In Brazil, he raised eyebrows by allegedly visiting a brothel and leaving with two prostitutes in tow. In Australia, he riled a local mayor by vandalizing a hotel with some less than inspired graffiti.

And now, Bieber's at it again, courting controversy by visiting Japan's infamous Yasukuni Shrine, a controversial monument that commemorates the country's war dead, including more than 1,000 soldiers later accused of war crimes. On Instagram, he posted photos of himself at the shrine, affecting reverence, but was soon lambasted by Chinese and South Korean fans who pointed out that Yasukuni is regarded by Japan's neighbors as a symbol of the country's wartime aggression. Oops.

Soon after realizing his mistake, he posted an apology, saying he was "misled" to believe that the shrine was simply a place of prayer. Lesson learned? We hope not. Bieber has far too many people left to offend to stop now.

Here's FP's guide to the geopolitically and historically fraught destinations Bieber might consider for future expeditions:

Mount Everest

On the heels of a deadly avalanche that killed at least 13 guides and provoked a Sherpa boycott, Everest is a prime setting for Bieber's inadvertently offensive antics. Last year, when Bieber visited the Great Wall of China, he had his hired help carry him up the steps. Who needs Sherpas when you already have a couple sets of broad shoulders to carry your precious tuchis up the world's highest peak?

Kumsusan Palace of the Sun

After hitting the peak, Bieber might head to Pyongyang -- in particular, to the Kumsusan Palace of the Sun, the stately mausoleum of Kim Il-sung, the eternal president of North Korea, whose body is encased there in a glass sarcophagus. Kim's son and successor, Kim Jong-Il is also interred within the massive monument, an extravagant building that stands in stark contrast to the extreme poverty of most of North Korea's citizens. In other words: a place for Bieber to really elevate his selfie game.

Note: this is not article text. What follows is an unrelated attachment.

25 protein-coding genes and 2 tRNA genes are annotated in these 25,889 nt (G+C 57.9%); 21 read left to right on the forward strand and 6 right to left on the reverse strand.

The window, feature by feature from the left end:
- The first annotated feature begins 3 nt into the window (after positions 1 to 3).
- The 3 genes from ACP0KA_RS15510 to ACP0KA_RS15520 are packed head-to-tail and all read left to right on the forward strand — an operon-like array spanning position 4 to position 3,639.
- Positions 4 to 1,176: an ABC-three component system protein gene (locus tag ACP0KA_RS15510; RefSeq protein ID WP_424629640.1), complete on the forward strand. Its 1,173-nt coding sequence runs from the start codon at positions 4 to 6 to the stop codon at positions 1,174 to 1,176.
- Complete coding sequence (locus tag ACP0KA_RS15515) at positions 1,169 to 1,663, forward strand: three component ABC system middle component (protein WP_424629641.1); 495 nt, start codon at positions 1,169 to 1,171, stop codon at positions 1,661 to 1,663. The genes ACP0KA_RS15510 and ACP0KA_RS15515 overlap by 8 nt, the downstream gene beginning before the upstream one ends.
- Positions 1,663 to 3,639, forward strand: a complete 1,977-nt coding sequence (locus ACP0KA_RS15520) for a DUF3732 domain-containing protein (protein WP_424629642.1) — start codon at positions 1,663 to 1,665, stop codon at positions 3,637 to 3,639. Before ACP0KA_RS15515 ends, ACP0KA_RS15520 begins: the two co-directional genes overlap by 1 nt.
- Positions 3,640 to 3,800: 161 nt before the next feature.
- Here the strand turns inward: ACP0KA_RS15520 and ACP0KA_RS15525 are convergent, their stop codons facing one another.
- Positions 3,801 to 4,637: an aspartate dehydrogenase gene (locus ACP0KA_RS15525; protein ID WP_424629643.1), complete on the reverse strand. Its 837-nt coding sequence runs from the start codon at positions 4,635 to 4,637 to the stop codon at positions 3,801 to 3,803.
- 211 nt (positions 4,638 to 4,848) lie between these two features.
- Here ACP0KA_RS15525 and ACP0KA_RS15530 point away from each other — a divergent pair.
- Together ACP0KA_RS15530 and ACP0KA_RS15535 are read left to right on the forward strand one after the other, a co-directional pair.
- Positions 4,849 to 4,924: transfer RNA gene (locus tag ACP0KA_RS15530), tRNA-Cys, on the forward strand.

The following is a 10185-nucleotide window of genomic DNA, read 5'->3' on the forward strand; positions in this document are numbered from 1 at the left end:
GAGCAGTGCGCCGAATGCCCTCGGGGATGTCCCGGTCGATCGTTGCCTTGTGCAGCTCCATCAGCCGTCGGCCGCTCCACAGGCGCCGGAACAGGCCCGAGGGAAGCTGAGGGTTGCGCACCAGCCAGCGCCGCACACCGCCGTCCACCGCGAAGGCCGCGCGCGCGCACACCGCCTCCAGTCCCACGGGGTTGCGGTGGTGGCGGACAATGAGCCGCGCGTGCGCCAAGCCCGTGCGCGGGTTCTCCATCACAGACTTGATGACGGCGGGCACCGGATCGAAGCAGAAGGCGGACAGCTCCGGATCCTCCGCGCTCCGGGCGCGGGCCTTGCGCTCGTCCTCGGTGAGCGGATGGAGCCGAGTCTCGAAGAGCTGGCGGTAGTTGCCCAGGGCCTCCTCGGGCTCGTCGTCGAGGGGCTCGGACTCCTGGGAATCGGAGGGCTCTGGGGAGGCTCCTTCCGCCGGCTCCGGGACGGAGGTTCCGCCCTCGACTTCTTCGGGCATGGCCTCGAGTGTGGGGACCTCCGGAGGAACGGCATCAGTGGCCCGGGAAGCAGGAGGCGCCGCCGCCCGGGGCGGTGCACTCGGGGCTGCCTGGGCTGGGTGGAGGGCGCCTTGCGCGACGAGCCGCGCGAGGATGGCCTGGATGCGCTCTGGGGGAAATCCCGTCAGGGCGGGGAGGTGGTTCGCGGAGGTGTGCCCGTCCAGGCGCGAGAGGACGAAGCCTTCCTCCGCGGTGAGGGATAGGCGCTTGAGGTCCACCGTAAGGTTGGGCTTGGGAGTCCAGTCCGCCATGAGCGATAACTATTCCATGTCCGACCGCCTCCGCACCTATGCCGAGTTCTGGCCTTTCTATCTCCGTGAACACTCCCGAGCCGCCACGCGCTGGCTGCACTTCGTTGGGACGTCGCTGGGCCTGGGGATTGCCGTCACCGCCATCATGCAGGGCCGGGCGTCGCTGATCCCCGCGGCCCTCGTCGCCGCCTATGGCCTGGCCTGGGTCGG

The West Bank

The genius of Bieber's ability to offend seems to lie in his complete lack of knowledge that he's engaging in behavior that isn't quite appropriate. So we can only hope he heads for the West Bank as soon as humanly possible. A frequent flashpoint of the Israeli-Palestinian conflict, the West Bank would obviously provide Instagram fodder for the Biebs. But who knows what will ensue? Someone seems sure to be offended. Perhaps he can innocently tour a SodaStream factory that happens to be controversially located near an Israeli settlement, a la Scarlett Johansson.

Simferopol, Crimea

Finally, Bieber's got to make a stop in Crimea, if only to see what all the fuss is about. Officially part of Ukraine but recently annexed by Russia, Crimea has a lot going on: There are Russian paramilitaries, combat dolphins, and lots of crowds wearing these really cool orange and black ribbons. Here at FP we can only dream of Bieber unknowingly performing before a crowd of Russian Spetsnaz.

Photo by Miami Beach Police Department via Getty Images